Lucy McGuire said after writing and illustrating three books, it’s time to put her writing career to an end.
At the age of 96, McGuire said it’s becoming harder for her to see due to macular degeneration.
“This is the last one, I think,” she said. “My eyes are not all that great anymore.”
Her latest book is titled “Nosey Nellie Finds a Best Friend” and tells the story of how the youngster from the previous books finds that “knowing about Jesus is not the same as knowing Him.”
Her first book, “Nosey Nellie Visits the Farm,” tells the story of a girl named Nellie, whose curiosity about who provides the food for her breakfast leads to a visit to the farm.
The story is much more than a youngster’s field trip – it teaches children of God’s provisions for them every day…something McGuire feels is important for the younger generation to know.
“I think (if) you start teaching a child when they are very young, it goes with them for the rest of their life,” McGuire said in 2014 after writing the book. “God loves them and provides for them. Even though they can’t see Him. The nosier they get, the more things they’ll find out what God does for them.”
McGuire wrote and illustrated a second book in 2015, titled, “Nosey Nellie Finds the Real Christmas,” and telling of the important lesson learned by the inquisitive young lady.
“I thought (Nellie) might need to know about why we celebrate Christmas,” she said in 2015. “God inspired me. At my age, I would have never thought of doing such a thing. But He gave me what to say.”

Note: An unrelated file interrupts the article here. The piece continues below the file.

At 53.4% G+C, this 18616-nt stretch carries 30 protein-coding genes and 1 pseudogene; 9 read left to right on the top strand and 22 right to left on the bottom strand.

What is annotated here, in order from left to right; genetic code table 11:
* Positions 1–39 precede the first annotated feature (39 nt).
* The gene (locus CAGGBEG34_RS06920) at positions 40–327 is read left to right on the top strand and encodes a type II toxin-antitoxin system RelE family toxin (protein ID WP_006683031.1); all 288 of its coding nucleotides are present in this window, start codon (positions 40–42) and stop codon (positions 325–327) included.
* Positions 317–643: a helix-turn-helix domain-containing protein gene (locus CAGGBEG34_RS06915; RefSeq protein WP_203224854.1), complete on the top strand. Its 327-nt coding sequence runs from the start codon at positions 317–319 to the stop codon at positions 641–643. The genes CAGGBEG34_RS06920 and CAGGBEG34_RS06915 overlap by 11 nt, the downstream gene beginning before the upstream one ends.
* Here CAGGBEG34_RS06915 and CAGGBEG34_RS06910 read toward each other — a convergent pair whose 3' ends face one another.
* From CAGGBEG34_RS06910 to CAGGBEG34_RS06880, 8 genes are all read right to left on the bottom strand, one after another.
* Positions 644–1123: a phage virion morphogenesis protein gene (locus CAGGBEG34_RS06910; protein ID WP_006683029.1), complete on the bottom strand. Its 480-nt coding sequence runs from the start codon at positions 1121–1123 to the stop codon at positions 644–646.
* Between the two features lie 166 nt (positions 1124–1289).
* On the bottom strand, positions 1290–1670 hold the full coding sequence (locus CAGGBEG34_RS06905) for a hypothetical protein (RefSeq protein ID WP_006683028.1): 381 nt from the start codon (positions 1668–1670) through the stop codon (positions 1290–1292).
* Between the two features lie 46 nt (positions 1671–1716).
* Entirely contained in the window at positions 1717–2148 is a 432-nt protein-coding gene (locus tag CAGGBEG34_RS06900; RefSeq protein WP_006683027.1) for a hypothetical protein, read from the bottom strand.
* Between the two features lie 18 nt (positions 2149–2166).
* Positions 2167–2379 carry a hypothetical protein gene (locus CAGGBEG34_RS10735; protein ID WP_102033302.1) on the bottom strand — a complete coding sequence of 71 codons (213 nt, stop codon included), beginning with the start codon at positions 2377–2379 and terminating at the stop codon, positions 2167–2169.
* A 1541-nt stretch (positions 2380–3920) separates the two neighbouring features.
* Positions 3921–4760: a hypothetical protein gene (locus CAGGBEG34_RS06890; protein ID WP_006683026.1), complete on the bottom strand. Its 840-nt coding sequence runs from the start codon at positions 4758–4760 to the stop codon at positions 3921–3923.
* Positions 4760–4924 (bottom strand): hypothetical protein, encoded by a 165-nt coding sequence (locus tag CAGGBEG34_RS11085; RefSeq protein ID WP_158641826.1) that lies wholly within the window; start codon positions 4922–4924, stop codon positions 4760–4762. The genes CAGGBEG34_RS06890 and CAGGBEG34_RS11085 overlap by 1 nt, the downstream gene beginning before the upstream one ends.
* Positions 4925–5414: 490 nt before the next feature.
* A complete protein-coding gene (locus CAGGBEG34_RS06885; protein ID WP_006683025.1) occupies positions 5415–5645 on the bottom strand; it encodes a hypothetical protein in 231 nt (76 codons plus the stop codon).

McGuire felt it was important to finish her set of books about Nellie with the story of the real Easter.
While her eyes may not be the best, McGuire acknowledges it is “God who holds my hand” as she puts together each story.
Like her first two books, McGuire creates all the artwork for the story using oils. Once finished, it is sent to her niece, Elizabeth Peters, who works for Printstar Publishing in Florida and creates the graphic design for the final publication.
She sold more than 200 copies each of her first two books to residents and employees at Ashbrook Manor – where she resides – along with a book signing at Farmington Public Library.
“These books have been going out fast,” she said. “I know (the books) are going to do what God wants them to do, wherever they are going to go.”
She shared the story of a mailing mix-up for copies of the first two books to a friend who lives in the Smokey Mountains in Tennessee – an area McGuire lived for a number of years.
“I messed up the last number on the address,” she said. “I called my friend a week later and she said she didn’t get the books.”
The local friend who took the package to UPS for McGuire contacted the company in hopes of tracking down the books.
Not so surprising to McGuire was the fact a representative with the company remembered making the delivery and was able to recover the missing books.
“God works out things for you. When He wants something somewhere it’s going to get there somehow.”
Shawnna Robinson is the managing editor of the Farmington Press and can be reached at 573-518-3628 or email@example.com